MEDICAL FRONTIERS LAUNCHES OTC SPECIMEN COLLECTION KIT FOR GONORRHEA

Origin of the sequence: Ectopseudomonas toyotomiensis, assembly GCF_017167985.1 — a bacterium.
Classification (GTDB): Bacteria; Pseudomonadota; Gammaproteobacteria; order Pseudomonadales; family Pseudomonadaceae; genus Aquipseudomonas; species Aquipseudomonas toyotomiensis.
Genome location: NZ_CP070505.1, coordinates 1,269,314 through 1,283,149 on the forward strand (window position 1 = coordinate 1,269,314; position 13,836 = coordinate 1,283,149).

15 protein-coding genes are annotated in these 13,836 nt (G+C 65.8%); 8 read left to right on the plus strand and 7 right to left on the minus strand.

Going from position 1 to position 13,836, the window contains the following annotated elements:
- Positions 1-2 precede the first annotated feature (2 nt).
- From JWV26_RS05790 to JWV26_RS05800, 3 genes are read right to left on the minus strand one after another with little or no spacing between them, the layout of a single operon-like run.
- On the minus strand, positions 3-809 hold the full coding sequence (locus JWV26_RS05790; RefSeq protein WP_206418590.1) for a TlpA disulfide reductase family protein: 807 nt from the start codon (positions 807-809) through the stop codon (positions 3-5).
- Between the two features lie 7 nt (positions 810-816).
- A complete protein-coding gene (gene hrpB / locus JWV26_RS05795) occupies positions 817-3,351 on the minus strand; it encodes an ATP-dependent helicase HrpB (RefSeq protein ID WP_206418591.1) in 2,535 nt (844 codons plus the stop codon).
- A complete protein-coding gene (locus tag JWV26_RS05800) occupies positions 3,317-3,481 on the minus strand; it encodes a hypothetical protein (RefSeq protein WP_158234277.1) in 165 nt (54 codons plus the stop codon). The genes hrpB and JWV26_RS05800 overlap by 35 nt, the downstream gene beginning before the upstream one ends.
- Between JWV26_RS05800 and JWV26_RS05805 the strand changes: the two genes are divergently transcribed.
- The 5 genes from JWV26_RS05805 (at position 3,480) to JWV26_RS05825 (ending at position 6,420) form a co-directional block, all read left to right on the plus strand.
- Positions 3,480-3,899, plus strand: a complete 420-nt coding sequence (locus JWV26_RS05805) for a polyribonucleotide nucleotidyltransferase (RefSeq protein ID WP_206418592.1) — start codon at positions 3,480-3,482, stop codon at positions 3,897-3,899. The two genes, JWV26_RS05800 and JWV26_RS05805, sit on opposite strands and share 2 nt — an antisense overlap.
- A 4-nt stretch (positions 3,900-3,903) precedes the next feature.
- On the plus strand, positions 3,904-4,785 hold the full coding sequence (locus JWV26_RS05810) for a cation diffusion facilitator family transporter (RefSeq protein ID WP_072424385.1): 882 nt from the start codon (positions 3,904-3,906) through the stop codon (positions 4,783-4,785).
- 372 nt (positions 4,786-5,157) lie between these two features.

MEDICAL FRONTIERS LAUNCHES OTC SPECIMEN COLLECTION KIT FOR GONORRHEA in men, the VD Alert, in "selected stores" in Washington, D.C., Delaware, Maryland, New Jersey, Virginia, West Virginia, Ohio, Kentucky, Tennessee, Indiana, Illinois, Michigan and California, the company announced Aug. 15. The initial rollout is scheduled to begin in September.Nationwide marketing of the test will be phased in through "a number of expansions throughout 1985," a company official said. The VD Alert is being offered to chain drug stores and wholesalers in six-packs, which include a point-of-purchase display. Individual kits are expected to retail for $15 to $19.20, the official said. The Centerville, Ohio company said it has "firm commitments" from Rite Aid, Stop and Shop subsidiary Medi Mart, and Begley Drugs to test market the VD Alert. "Beginning in September, the in-home test will initially be available to consumers in 200 Rite Aid stores, 60 Medi Mart, 52 Begley Drugs and other various regional drug store chains," Medical Frontiers stated. "Negotiations with additional drug chains are currently in progress." Medical Frontiers said it also has "firm purchase order agreements from six major regional wholesale drug chain distributors." Commenting on the VD Alert, Medical Frontiers President Michael Sicherman said, "While there are many companies presently engaged in research and development of products related to sexually transmitted diseases, no other in-home STD diagnostic product of significance currently exists. We are optimistic about the potential of this new product." Men who use the VD Alert, a presumptive test for the bacterium that causes gonorrhea, will send the in-home sample to Medical Frontiers' CDC Interstate Commerce-approved laboratory for diagnosis. A confidential analysis of the test results will be provided by calling a toll-free number with a personal identification code, the company explained. Package information advises men to see a doctor immediately if the test results are positive. If results are negative but symptoms persist, users also should see a physician, the company says, as the symptoms may indicate other diseases. Medical Frontiers claims its test has 95% specificity. The company is meeting with state and federal officials to discuss reporting requirements for venereal disease cases, a Medical Frontiers official said. He explained that while the company is prepared to provide statistics on its gonorrhea test results, it has strong concerns about providing names and addresses of its customers. In addition, the spokesman noted the potential for double reporting by Medical Frontiers and a customer's personal physician. The VD Alert was cleared for marketing by FDA in May 1982, based upon its similarity to another self-collection kit for identification of gonorrhea in men, the GSK/M, manufactured by Biomedical Innovations, Inc., of Chicago, an FDA spokesman said. BMI, which since has ceased operations, never took its OTC product to the market. However, the company was responsible for getting FDA to reclassify the self-collection gonorrhea test kit from Class II "premarket approval" to Class I "general controls." According to the FDA official, a third test "for virtually the same thing" was cleared for sale earlier this year. That test, developed by a New York physician for use in his own clinical practice, reportedly is intended for use primarily in the New York metropolitan area. Medical Frontiers is an outgrowth of Internatl. Research Distributors, a smaller, private company founded by Sicherman and N.K. Jack Hickman. The company changed its name to Medical Frontiers in December 1982, and went public in July 1983 via a 4 mil. share offering at 50 a share. The VD Alert is Medical Frontiers' first commercial product. Research and development of additional diagnostic tests in the venereal disease area currently is underway, the official said.
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